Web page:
‘NASA unveiled the completely restored Apollo Mission Control, brought back to the way it looked 50 years ago when Neil Armstrong and Buzz Aldrin landed on the moon in Apollo 11. Flight Director Gene Kranz showed NBC’s Tom Costello around and reflected on the historic day.’ Watch it all.

Posted in History, Science & Technology

(The Stream) David Mills–The Bible’s Most Politically Incorrect Teaching (You Won’t Like It)

I’d suggest one, at least for Americans and Europeans. It’s Matthew 25:31-46. You’ll remember the passage. Jesus tells the people about the judgment to come. The king says to some: “Come, you who are blessed by my Father, inherit the kingdom prepared for you from the foundation of the world.”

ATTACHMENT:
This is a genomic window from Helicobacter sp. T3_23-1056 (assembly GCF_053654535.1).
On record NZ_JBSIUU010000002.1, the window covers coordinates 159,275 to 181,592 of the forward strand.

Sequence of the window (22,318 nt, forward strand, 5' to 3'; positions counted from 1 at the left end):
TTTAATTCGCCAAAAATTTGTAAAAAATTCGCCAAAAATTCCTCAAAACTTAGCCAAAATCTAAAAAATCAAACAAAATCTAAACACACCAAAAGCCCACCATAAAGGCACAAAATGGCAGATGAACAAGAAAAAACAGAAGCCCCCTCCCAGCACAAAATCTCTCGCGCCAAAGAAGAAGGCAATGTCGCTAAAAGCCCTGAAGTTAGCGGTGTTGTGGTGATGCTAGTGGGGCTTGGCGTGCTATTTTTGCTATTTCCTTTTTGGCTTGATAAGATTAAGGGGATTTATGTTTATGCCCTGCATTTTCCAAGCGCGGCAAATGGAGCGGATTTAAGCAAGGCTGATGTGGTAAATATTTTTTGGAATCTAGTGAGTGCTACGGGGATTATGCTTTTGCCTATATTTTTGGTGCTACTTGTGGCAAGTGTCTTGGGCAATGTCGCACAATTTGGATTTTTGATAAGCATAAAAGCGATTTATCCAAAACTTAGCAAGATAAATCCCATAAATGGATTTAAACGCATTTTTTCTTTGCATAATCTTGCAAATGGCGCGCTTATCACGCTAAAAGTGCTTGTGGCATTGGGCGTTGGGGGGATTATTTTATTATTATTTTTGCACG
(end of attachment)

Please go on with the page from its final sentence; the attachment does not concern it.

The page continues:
Why them? He says: “For I was hungry and you gave me food, I was thirsty and you gave me drink, I was a stranger and you welcomed me, I was naked and you clothed me, I was sick and you visited me, I was in prison and you came to me.” When did we do that? they ask. The King tells them: “Truly, I say to you, as you did it to one of the least of these my brothers, you did it to me.”

Some did not do that for the least of these. The king tells them: “Depart from me, you cursed, into the eternal fire prepared for the devil and his angels.”

Why did I choose this passage? Because few of us like this idea. As a lovely ideal, yes, but not as a truth to be lived. We don’t want so radical a change in what we do with our stuff. And not just our stuff, but our time, our energies, our space, our company, our affections even.

Read it all.

Posted in * Economics, Politics, Anthropology, Ethics / Moral Theology, Theology, Theology: Scripture

(NYT Op-ed) Mustafa Akyol–The Creeping Liberalism in American Islam